55-98-1 Category:
  • #LGM Pharma is a Busulfan CAS# 55-98-1 API supplier distributor based in the USA. Inquire about DMF, cGMP, price, availability, delivery, purity, and more.
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  • #LGM Pharma offers this active ingredient but not the finished dosage forms.

Product Details:

  • CAS No: 55-98-1
  • AHFC code: 10:00.0
  • Synonyms: Busulphan Busulphane Butanedioldimethanesulfonate Buzulfan Sulfabutin Sulphabutin Tetramethylene Dimethane Sulfonate Tetramethylenester Kyseliny Methansulfonove
  • ATC Code: L01AB01
  • Chemical Formula: C19H24N6O5S2
  • Molecular Weight: 246.302
  • Assay/Purity: Typically NLT 98%
  • DrugBank: DB01008 (APRD00664)
  • PubChem: 2478
  • IUPAC: 4-(methanesulfonyloxy)butyl methanesulfonate

Additional Details

For use in combination with cyclophosphamide as a conditioning regimen prior to allogeneic hematopoietic progenitor cell transplantation for chronic myelogenous leukemia (FDA has designated busulfan as an orphan drug for this use). Also used as a component of pretransplant conditioning regimens in patients undergoing bone marrow transplantation for acute myeloid leukemia and nonmalignant diseases.
Busulfan is an antineoplastic in the class of alkylating agents and is used to treat various forms of cancer. Alkylating agents are so named because of their ability to add alkyl groups to many electronegative groups under conditions present in cells. They stop tumor growth by cross-linking guanine bases in DNA double-helix strands – directly attacking DNA. This makes the strands unable to uncoil and separate. As this is necessary in DNA replication, the cells can no longer divide. In addition, these drugs add methyl or other alkyl groups onto molecules where they do not belong which in turn leads to a miscoding of DNA. Alkylating agents are cell cycle-nonspecific and work by three different mechanisms, all of which achieve the same end result – disruption of DNA function and cell death.
Mode of Action:
Busulfan is an alkylating agent that contains 2 labile methanesulfonate groups attached to opposite ends of a 4-carbon alkyl chain. Once busulfan is hydrolyzed, the methanesulfonate groups are released and carbonium ions are produced. These carbonium ions alkylate DNA, which results in the interference of DNA replication and RNA transcription, ultimately leading to the disruption of nucleic acid function. Specifically, its mechanism of action through alkylation produces guanine-adenine intrastrand crosslinks. This occurs through an SN2 reaction in which the relatively nucleophilic guanine N7 attacks the carbon adjacent to the mesylate leaving group. This kind of damage cannot be repaired by cellular machinery and thus the cell undergoes apoptosis.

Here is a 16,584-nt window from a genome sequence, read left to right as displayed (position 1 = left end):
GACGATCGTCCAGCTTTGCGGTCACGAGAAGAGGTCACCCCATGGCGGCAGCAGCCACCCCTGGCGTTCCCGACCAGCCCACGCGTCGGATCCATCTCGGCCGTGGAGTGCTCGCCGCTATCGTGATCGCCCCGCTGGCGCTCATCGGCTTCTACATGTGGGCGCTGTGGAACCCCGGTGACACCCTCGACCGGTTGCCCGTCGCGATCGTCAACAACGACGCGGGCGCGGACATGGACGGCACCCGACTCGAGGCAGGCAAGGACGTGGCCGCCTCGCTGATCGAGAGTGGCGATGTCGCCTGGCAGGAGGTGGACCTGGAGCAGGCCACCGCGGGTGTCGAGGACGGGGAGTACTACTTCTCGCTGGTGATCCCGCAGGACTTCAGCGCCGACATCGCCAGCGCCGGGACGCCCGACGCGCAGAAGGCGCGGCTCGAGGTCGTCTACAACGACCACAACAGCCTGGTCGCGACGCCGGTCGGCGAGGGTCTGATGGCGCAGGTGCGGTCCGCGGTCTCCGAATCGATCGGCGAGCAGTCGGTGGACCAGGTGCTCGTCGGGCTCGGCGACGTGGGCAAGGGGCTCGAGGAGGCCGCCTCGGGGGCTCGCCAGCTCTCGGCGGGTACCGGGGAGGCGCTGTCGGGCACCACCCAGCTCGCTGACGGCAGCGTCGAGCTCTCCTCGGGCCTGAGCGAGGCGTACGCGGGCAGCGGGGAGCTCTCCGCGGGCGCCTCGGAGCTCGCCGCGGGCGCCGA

Mainly Hepatic. Busulfan is predominantly metabolized by conjugation with glutathione, both spontaneously and by glutathione S-transferase (GST) catalysis.
Signs of overdose include allergic reaction, unusual bleeding or bruising, sudden weakness or unusual fatigue, persistent cough, congestion, or shortness of breath; flank, stomach or joint pain; pronounced nausea, vomiting, diarrhea, dizziness, confusion, or darkening of the skin, chills, fever, collapse, and loss of consciousness.
General Reference:
Lesurtel M, Graf R, Aleil B, Walther DJ, Tian Y, Jochum W, Gachet C, Bader M, Clavien PA: Platelet-derived serotonin mediates liver regeneration. Science. 2006 Apr 7;312(5770):104-7. Pubmed Valdez BC, Andersson BS: Interstrand crosslink inducing agents in pretransplant conditioning therapy for hematologic malignancies. Environ Mol Mutagen. 2010 Jul;51(6):659-68. Pubmed Hall AG, Tilby MJ: Mechanisms of action of, and modes of resistance to, alkylating agents used in the treatment of haematological malignancies. Blood Rev. 1992 Sep;6(3):163-73. Pubmed Ciurea SO, Andersson BS: Busulfan in hematopoietic stem cell transplantation. Biol Blood Marrow Transplant. 2009 May;15(5):523-36. Epub 2009 Feb 12. Pubmed McCune JS, Holmberg LA: Busulfan in hematopoietic stem cell transplant setting. Expert Opin Drug Metab Toxicol. 2009 Aug;5(8):957-69. Pubmed Krivoy N, Hoffer E, Lurie Y, Bentur Y, Rowe JM: Busulfan use in hematopoietic stem cell transplantation: pharmacology, dose adjustment, safety and efficacy in adults and children. Curr Drug Saf. 2008 Jan;3(1):60-6. Pubmed Nath CE, Shaw PJ: Busulphan in blood and marrow transplantation: dose, route, frequency and role of therapeutic drug monitoring. Curr Clin Pharmacol. 2007 Jan;2(1):75-91. Pubmed
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